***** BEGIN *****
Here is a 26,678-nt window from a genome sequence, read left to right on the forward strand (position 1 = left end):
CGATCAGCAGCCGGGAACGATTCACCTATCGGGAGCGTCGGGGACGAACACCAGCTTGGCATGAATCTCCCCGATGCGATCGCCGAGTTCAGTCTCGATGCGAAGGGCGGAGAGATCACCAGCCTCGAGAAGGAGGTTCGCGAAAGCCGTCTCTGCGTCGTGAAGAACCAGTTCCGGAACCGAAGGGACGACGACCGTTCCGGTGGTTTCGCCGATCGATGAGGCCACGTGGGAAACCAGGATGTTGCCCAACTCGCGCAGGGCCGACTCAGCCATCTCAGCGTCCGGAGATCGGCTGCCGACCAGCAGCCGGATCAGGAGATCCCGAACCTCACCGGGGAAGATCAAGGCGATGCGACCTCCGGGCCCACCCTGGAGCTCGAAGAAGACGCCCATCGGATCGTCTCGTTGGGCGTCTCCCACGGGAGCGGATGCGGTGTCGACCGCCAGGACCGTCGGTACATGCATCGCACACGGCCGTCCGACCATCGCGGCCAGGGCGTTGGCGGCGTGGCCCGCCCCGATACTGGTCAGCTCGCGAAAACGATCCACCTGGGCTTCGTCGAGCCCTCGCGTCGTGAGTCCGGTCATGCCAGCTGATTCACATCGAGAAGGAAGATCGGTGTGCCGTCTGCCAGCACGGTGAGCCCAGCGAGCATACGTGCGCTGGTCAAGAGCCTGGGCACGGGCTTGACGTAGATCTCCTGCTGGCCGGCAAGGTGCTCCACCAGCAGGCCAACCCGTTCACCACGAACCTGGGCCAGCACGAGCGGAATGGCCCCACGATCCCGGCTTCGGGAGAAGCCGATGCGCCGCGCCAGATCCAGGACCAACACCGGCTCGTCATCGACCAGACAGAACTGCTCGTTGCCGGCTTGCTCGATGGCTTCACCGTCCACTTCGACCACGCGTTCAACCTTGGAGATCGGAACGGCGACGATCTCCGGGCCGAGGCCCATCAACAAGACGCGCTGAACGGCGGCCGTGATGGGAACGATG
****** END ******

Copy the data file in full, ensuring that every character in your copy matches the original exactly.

Here is a 26,678-nt window from a genome sequence, read left to right on the forward strand (position 1 = left end):
CGATCAGCAGCCGGGAACGATTCACCTATCGGGAGCGTCGGGGACGAACACCAGCTTGGCATGAATCTCCCCGATGCGATCGCCGAGTTCAGTCTCGATGCGAAGGGCGGAGAGATCACCAGCCTCGAGAAGGAGGTTCGCGAAAGCCGTCTCTGCGTCGTGAAGAACCAGTTCCGGAACCGAAGGGACGACGACCGTTCCGGTGGTTTCGCCGATCGATGAGGCCACGTGGGAAACCAGGATGTTGCCCAACTCGCGCAGGGCCGACTCAGCCATCTCAGCGTCCGGAGATCGGCTGCCGACCAGCAGCCGGATCAGGAGATCCCGAACCTCACCGGGGAAGATCAAGGCGATGCGACCTCCGGGCCCACCCTGGAGCTCGAAGAAGACGCCCATCGGATCGTCTCGTTGGGCGTCTCCCACGGGAGCGGATGCGGTGTCGACCGCCAGGACCGTCGGTACATGCATCGCACACGGCCGTCCGACCATCGCGGCCAGGGCGTTGGCGGCGTGGCCCGCCCCGATACTGGTCAGCTCGCGAAAACGATCCACCTGGGCTTCGTCGAGCCCTCGCGTCGTGAGTCCGGTCATGCCAGCTGATTCACATCGAGAAGGAAGATCGGTGTGCCGTCTGCCAGCACGGTGAGCCCAGCGAGCATACGTGCGCTGGTCAAGAGCCTGGGCACGGGCTTGACGTAGATCTCCTGCTGGCCGGCAAGGTGCTCCACCAGCAGGCCAACCCGTTCACCACGAACCTGGGCCAGCACGAGCGGAATGGCCCCACGATCCCGGCTTCGGGAGAAGCCGATGCGCCGCGCCAGATCCAGGACCAACACCGGCTCGTCATCGACCAGACAGAACTGCTCGTTGCCGGCTTGCTCGATGGCTTCACCGTCCACTTCGACCACGCGTTCAACCTTGGAGATCGGAACGGCGACGATCTCCGGGCCGAGGCCCATCAACAAGACGCGCTGAACGGCGGCCGTGATGGGAACGATG